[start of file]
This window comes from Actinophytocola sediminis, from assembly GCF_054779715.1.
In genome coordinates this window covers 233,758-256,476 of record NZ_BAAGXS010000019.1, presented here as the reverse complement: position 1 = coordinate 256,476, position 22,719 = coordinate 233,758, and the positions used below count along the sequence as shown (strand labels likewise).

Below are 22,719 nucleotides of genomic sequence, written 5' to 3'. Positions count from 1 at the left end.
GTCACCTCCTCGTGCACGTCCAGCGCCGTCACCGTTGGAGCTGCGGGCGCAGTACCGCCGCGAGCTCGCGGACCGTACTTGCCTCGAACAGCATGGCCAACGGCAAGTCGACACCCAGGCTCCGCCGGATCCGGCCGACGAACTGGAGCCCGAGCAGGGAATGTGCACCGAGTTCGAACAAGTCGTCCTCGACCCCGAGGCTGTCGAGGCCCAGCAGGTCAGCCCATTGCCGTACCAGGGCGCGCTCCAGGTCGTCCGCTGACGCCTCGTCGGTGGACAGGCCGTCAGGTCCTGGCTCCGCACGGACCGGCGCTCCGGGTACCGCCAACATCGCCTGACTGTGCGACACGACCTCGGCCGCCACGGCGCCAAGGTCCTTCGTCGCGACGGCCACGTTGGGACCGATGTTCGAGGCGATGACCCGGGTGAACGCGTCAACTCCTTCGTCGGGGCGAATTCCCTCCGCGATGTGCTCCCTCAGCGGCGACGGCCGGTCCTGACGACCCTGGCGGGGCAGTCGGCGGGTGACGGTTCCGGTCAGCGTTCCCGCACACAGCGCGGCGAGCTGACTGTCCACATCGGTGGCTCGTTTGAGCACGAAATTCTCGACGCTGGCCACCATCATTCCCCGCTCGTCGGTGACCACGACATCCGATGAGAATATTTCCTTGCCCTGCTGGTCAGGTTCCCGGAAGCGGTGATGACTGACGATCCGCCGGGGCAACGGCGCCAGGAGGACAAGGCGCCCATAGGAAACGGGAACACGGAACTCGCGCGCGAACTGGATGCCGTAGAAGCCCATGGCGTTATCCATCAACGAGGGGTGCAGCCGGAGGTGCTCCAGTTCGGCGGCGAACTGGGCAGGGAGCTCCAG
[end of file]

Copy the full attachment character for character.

This window comes from Actinophytocola sediminis, from assembly GCF_054779715.1.
In genome coordinates this window covers 233,758-256,476 of record NZ_BAAGXS010000019.1, presented here as the reverse complement: position 1 = coordinate 256,476, position 22,719 = coordinate 233,758, and the positions used below count along the sequence as shown (strand labels likewise).

Below are 22,719 nucleotides of genomic sequence, written 5' to 3'. Positions count from 1 at the left end.
GTCACCTCCTCGTGCACGTCCAGCGCCGTCACCGTTGGAGCTGCGGGCGCAGTACCGCCGCGAGCTCGCGGACCGTACTTGCCTCGAACAGCATGGCCAACGGCAAGTCGACACCCAGGCTCCGCCGGATCCGGCCGACGAACTGGAGCCCGAGCAGGGAATGTGCACCGAGTTCGAACAAGTCGTCCTCGACCCCGAGGCTGTCGAGGCCCAGCAGGTCAGCCCATTGCCGTACCAGGGCGCGCTCCAGGTCGTCCGCTGACGCCTCGTCGGTGGACAGGCCGTCAGGTCCTGGCTCCGCACGGACCGGCGCTCCGGGTACCGCCAACATCGCCTGACTGTGCGACACGACCTCGGCCGCCACGGCGCCAAGGTCCTTCGTCGCGACGGCCACGTTGGGACCGATGTTCGAGGCGATGACCCGGGTGAACGCGTCAACTCCTTCGTCGGGGCGAATTCCCTCCGCGATGTGCTCCCTCAGCGGCGACGGCCGGTCCTGACGACCCTGGCGGGGCAGTCGGCGGGTGACGGTTCCGGTCAGCGTTCCCGCACACAGCGCGGCGAGCTGACTGTCCACATCGGTGGCTCGTTTGAGCACGAAATTCTCGACGCTGGCCACCATCATTCCCCGCTCGTCGGTGACCACGACATCCGATGAGAATATTTCCTTGCCCTGCTGGTCAGGTTCCCGGAAGCGGTGATGACTGACGATCCGCCGGGGCAACGGCGCCAGGAGGACAAGGCGCCCATAGGAAACGGGAACACGGAACTCGCGCGCGAACTGGATGCCGTAGAAGCCCATGGCGTTATCCATCAACGAGGGGTGCAGCCGGAGGTGCTCCAGTTCGGCGGCGAACTGGGCAGGGAGCTCCAG